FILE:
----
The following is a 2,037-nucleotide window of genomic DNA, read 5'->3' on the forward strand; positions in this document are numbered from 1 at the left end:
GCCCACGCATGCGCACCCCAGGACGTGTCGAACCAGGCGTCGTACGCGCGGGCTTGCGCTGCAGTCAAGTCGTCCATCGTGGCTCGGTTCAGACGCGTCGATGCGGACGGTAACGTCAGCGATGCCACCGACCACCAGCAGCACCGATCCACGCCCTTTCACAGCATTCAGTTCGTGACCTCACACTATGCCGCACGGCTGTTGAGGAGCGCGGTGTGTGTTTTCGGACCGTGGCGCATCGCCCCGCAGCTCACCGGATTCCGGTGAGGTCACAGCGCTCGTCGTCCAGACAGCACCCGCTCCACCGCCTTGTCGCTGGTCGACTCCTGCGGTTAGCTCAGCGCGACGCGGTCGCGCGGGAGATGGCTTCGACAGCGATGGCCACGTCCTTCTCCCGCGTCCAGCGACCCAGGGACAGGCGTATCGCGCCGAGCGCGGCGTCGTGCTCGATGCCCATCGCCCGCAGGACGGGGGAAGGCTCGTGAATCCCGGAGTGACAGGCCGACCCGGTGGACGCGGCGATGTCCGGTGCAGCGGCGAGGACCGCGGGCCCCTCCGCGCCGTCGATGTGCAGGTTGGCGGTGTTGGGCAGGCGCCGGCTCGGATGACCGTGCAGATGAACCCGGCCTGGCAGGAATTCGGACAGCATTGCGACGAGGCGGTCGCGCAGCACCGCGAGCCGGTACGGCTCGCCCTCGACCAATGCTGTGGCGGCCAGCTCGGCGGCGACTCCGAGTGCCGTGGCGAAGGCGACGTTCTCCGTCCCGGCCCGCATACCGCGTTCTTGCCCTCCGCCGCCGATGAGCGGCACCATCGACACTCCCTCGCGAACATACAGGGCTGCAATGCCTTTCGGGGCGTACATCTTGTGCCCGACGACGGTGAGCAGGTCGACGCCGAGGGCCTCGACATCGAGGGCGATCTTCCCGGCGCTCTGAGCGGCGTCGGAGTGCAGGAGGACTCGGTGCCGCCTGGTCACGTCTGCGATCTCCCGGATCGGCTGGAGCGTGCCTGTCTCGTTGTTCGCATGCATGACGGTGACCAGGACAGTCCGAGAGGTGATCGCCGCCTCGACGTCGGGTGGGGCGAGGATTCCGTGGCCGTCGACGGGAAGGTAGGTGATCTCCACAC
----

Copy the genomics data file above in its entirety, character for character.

The following is a 2,037-nucleotide window of genomic DNA, read 5'->3' on the forward strand; positions in this document are numbered from 1 at the left end:
GCCCACGCATGCGCACCCCAGGACGTGTCGAACCAGGCGTCGTACGCGCGGGCTTGCGCTGCAGTCAAGTCGTCCATCGTGGCTCGGTTCAGACGCGTCGATGCGGACGGTAACGTCAGCGATGCCACCGACCACCAGCAGCACCGATCCACGCCCTTTCACAGCATTCAGTTCGTGACCTCACACTATGCCGCACGGCTGTTGAGGAGCGCGGTGTGTGTTTTCGGACCGTGGCGCATCGCCCCGCAGCTCACCGGATTCCGGTGAGGTCACAGCGCTCGTCGTCCAGACAGCACCCGCTCCACCGCCTTGTCGCTGGTCGACTCCTGCGGTTAGCTCAGCGCGACGCGGTCGCGCGGGAGATGGCTTCGACAGCGATGGCCACGTCCTTCTCCCGCGTCCAGCGACCCAGGGACAGGCGTATCGCGCCGAGCGCGGCGTCGTGCTCGATGCCCATCGCCCGCAGGACGGGGGAAGGCTCGTGAATCCCGGAGTGACAGGCCGACCCGGTGGACGCGGCGATGTCCGGTGCAGCGGCGAGGACCGCGGGCCCCTCCGCGCCGTCGATGTGCAGGTTGGCGGTGTTGGGCAGGCGCCGGCTCGGATGACCGTGCAGATGAACCCGGCCTGGCAGGAATTCGGACAGCATTGCGACGAGGCGGTCGCGCAGCACCGCGAGCCGGTACGGCTCGCCCTCGACCAATGCTGTGGCGGCCAGCTCGGCGGCGACTCCGAGTGCCGTGGCGAAGGCGACGTTCTCCGTCCCGGCCCGCATACCGCGTTCTTGCCCTCCGCCGCCGATGAGCGGCACCATCGACACTCCCTCGCGAACATACAGGGCTGCAATGCCTTTCGGGGCGTACATCTTGTGCCCGACGACGGTGAGCAGGTCGACGCCGAGGGCCTCGACATCGAGGGCGATCTTCCCGGCGCTCTGAGCGGCGTCGGAGTGCAGGAGGACTCGGTGCCGCCTGGTCACGTCTGCGATCTCCCGGATCGGCTGGAGCGTGCCTGTCTCGTTGTTCGCATGCATGACGGTGACCAGGACAGTCCGAGAGGTGATCGCCGCCTCGACGTCGGGTGGGGCGAGGATTCCGTGGCCGTCGACGGGAAGGTAGGTGATCTCCACAC